Sailing Exumas with Friends and Family

On Tuesday, March 12 Jeff and Kimberly on Pegu Club sailed into Georgetown harbor and anchored nearby us at Sand Dollar beach. They brought some groceries for us from Florida, such good friends! Yes, they’ve been carrying our stuff for 2 months! Who does that? They didn’t even succumb to eating the dark chocolate bars. Such will power! We are always happy to see them and spend time together. Dinner, ice cream, card games, route planning, and rainy hikes across the island; making memories and having a blast!

Boats anchored at Sand Dollar beach.The east side of Stocking Island at Sand Dollar.

Found a good view of our boat hiding under a tree while waiting for the light rain to stop.

Three days later Dad and Ilse were due to arrive from New Hampshire. We motored Lone Star from Sand Dollar beach to Georgetown’s Kidd’s Cove in the early morning hours to get water, do some hand laundry on board, grocery shop in town, and then pick up our guests at the airport. After the first wet water run in the dinghy, Tom agreed we should move again to a more secure harbor; Goat Cay. A wet dinghy ride is not the way to welcome our respected elders aboard our humble floating home for a 12 day vacation.

Tom hitched a ride to the airport and arranged the return taxi. Before our guests knew it, Lloyd the friendly Bahamian taxi driver was loading their luggage into the taxi for them. Here they are arriving on Lone Star via dinghy:

They arrived on the boat around 2 PM on Friday, March 15. We provided big drinks and lunch right away.  They had a rest, then we toured the boat and they unpacked. After a good nights rest, Tom & Anita left them alone on board to enjoy the gorgeous view at Goat Cay. We completed the last of the provisioning by hitch hiking to Island Meats, a small grocery about 4 miles away. The locals are so friendly and happy to share their ride, we learn a bit more about the area each time too! Our last ride this day was from a man at the Exuma Foundation. They provide guided tours of the Exuma’s and organize volunteers for a variety of projects to help those in need, like rebuild a house.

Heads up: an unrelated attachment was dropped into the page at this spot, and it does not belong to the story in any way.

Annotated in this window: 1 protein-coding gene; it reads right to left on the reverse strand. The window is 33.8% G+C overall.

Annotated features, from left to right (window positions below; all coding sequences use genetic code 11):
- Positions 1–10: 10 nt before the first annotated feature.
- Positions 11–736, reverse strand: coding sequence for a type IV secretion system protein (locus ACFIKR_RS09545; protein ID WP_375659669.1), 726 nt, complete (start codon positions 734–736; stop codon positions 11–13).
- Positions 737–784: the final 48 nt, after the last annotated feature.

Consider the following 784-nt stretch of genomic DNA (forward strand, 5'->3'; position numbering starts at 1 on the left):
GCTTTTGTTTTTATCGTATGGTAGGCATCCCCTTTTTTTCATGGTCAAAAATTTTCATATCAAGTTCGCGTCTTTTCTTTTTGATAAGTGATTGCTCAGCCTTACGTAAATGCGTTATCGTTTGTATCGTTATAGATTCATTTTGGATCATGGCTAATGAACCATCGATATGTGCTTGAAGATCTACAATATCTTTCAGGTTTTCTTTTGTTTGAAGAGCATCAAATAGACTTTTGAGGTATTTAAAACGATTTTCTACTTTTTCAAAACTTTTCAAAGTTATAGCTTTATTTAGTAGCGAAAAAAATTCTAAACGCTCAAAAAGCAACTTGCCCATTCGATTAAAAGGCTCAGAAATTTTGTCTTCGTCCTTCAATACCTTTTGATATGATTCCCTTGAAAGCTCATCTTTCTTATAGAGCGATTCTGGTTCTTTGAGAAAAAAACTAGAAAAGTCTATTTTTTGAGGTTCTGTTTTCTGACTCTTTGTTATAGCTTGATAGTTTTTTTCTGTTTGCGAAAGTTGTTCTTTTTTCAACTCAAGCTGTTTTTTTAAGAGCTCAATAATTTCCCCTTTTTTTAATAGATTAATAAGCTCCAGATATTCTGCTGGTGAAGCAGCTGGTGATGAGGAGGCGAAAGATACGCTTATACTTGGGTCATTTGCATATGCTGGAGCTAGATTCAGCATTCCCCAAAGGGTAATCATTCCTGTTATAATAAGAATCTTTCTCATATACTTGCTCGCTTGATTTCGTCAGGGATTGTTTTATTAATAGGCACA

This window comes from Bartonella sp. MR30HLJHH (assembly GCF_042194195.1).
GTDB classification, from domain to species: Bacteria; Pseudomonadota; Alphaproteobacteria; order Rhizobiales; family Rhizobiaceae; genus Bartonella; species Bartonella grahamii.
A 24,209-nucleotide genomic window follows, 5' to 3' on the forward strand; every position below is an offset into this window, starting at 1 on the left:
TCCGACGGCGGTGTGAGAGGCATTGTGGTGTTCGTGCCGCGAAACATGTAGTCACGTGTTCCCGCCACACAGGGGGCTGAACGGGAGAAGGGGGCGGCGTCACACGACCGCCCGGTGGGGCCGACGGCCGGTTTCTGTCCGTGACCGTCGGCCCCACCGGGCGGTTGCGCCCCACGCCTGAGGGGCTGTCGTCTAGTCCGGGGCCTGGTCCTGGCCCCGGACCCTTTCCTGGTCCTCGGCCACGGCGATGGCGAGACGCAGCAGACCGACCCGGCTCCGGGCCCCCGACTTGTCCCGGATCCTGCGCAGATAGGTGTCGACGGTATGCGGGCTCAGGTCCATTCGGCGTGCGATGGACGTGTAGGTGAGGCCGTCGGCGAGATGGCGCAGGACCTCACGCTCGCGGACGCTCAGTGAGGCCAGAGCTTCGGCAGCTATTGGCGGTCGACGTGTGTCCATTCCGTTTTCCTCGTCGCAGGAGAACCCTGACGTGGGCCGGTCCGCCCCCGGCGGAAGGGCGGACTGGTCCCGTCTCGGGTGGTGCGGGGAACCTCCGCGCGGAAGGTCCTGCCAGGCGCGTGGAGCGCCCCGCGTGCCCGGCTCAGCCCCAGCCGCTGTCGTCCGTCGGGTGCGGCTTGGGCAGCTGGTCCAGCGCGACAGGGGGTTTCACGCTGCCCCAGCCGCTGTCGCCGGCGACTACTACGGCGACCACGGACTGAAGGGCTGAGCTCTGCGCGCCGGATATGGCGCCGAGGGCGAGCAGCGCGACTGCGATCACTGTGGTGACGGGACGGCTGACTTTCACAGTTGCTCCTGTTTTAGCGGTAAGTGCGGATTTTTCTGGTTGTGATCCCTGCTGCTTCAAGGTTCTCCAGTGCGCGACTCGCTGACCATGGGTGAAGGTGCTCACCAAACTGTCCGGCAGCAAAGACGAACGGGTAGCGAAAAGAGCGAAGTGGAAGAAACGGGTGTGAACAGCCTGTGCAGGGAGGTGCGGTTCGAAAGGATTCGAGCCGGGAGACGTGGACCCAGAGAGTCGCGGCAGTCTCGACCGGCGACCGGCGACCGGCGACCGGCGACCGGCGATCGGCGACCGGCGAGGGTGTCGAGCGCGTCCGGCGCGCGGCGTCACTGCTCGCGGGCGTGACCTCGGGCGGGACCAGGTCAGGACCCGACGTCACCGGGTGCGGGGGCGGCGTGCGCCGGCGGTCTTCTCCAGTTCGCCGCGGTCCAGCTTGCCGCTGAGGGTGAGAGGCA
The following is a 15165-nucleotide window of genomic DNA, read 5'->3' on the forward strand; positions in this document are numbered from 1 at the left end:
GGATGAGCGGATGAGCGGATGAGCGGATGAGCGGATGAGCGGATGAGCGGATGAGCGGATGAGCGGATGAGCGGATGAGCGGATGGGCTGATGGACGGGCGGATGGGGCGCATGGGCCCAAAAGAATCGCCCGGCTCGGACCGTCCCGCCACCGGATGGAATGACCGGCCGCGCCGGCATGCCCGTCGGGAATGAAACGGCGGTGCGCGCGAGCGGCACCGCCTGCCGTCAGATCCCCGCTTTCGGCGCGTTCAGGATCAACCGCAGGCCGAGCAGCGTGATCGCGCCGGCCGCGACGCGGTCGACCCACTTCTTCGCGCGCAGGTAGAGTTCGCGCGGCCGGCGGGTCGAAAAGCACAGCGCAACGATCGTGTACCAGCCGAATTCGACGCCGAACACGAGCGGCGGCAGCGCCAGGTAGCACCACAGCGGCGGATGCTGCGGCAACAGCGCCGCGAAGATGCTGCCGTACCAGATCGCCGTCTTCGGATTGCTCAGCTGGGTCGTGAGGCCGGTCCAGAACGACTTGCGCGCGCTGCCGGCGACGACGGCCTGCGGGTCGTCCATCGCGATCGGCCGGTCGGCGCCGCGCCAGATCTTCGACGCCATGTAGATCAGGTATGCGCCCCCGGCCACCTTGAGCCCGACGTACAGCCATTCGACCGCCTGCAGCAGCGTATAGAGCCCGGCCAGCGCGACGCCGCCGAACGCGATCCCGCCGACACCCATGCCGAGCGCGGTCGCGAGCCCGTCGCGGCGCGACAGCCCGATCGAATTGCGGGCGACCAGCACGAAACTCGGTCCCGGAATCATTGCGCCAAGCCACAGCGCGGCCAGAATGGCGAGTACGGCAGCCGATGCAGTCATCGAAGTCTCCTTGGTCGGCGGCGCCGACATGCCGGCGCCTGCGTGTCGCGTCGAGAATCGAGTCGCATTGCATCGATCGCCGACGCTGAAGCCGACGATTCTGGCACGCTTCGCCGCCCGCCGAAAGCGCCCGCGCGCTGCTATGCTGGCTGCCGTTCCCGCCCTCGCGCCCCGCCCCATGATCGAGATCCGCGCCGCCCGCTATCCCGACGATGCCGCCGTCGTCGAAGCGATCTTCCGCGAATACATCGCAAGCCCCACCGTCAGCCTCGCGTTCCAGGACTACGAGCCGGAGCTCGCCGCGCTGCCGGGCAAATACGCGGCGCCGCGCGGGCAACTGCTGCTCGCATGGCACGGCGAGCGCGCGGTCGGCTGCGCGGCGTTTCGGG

This is what we came home to, Dad and Ilse lounging on the stern soaking up the view and the sun:

We offered options: a swim/snorkel in this beautiful bay or a sail to another harbor. Dad really wanted to go for a short sail. After lunch we hoisted the anchor and sailed north until the channel narrows then tacked back and forth south to anchor at Chat ‘n Chill beach a couple hours later.

On Sunday, we all dinghied ashore for Beach Church and even joined the choir. The gathering afterward with coffee and baked goods was fun too. we did a small boat project: adding markers to our main anchor line that Dad just delivered to us.  Seeing the anchor was most of the way up we motored around the corner from the very busy anchorage to quieter Sand Dollar beach. Dad worked really hard lowering, raising, and once again lowering the anchor with his big toe! We didn’t like the first spot we’d chosen; too far from the beach.We anchored near Pegu Club and were all soon in the water snorkeling to the nearby reefs and beach.Dad, the chemist, commented about the extra fine sand in the Bahamas. Tom’s answer: here soft limestone is pounded by the sea to make fine sand. In New England, hard granite is pulverized by the ocean waves to make gravel and courser sand.